• If your font and background are the same colour, then no one will be able to read it. You’ll likely need contrast to stand out and draw eyes to where you want them. It’s usually safe to choose a light background for dark text and vice versa.
  • Sizing
    • Probably big. You likely want people to see it and we look at big text. You probably also also want it on one line, but this may vary down to personal preference. You can also make use of varying the size as you go to once again direct the users eyes where you want them. Dashboard titles are probably going to be the biggest, followed by chart and pane titles.
  • Dynamic text?
    • Titles can be made in a way that adapts to the data or how the user is interacting with the viz. I will show an example of doing this later on and it can be a great way to add context and clarity to what you are showing.
  • Legend?
    • Sometimes it can be good to incorporate a legend into a title itself. See the image below

So what did I do?

The dashboard title

Here I use a large (22pt) font and all caps to draw the eye to the main title of the viz. I want users to look there first. I’m keeping font choices simple as this is intending to be a business style viz. On the right I made use for a smaller font, dropping the bold, changing to lower case, a ‘|’ to create a divide and a less prominent colour against my white background. This part of the title adds context, but does not necessarily need to be viewed first.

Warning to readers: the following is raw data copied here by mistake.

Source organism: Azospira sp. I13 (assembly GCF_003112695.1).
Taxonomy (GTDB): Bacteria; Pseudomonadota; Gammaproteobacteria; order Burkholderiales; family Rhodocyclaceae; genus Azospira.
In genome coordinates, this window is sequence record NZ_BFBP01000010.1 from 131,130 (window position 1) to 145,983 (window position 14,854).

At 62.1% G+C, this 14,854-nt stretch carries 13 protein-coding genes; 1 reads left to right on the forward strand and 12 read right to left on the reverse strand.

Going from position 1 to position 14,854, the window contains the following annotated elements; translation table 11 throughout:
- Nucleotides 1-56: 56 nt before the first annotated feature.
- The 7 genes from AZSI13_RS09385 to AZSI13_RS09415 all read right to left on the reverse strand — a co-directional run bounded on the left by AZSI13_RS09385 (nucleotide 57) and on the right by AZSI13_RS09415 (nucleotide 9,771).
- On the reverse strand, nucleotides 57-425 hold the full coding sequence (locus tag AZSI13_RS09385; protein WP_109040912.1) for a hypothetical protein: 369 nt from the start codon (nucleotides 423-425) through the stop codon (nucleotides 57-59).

Chart title #1
Chart title #2
Chart title #3

Next I used smaller fonts (15 & 12pt) in a similar fashion to the main title for three of the charts. I keep a consistent theme and use try to be as clear as possible in a short space. The extra info that is lighter adds more context into how the charts are broken up and how values are calculated, without cluttering anything up too much.


Most of what I’m about to mention comes from training with Andy Kriebel.

This title is jargon for those three charts on the left showing some ‘key performance indicators’ (KPIs i.e. measures of how well something is) using some ‘big ass numbers’ (BANS). Alongside these numbers are small ‘sparkline’ charts to show a trend and add further context to the numbers.

I learnt how to make these from Andy Kriebel and he has a tutorial on them here. Essentially they are line charts with titles showing the KPIs.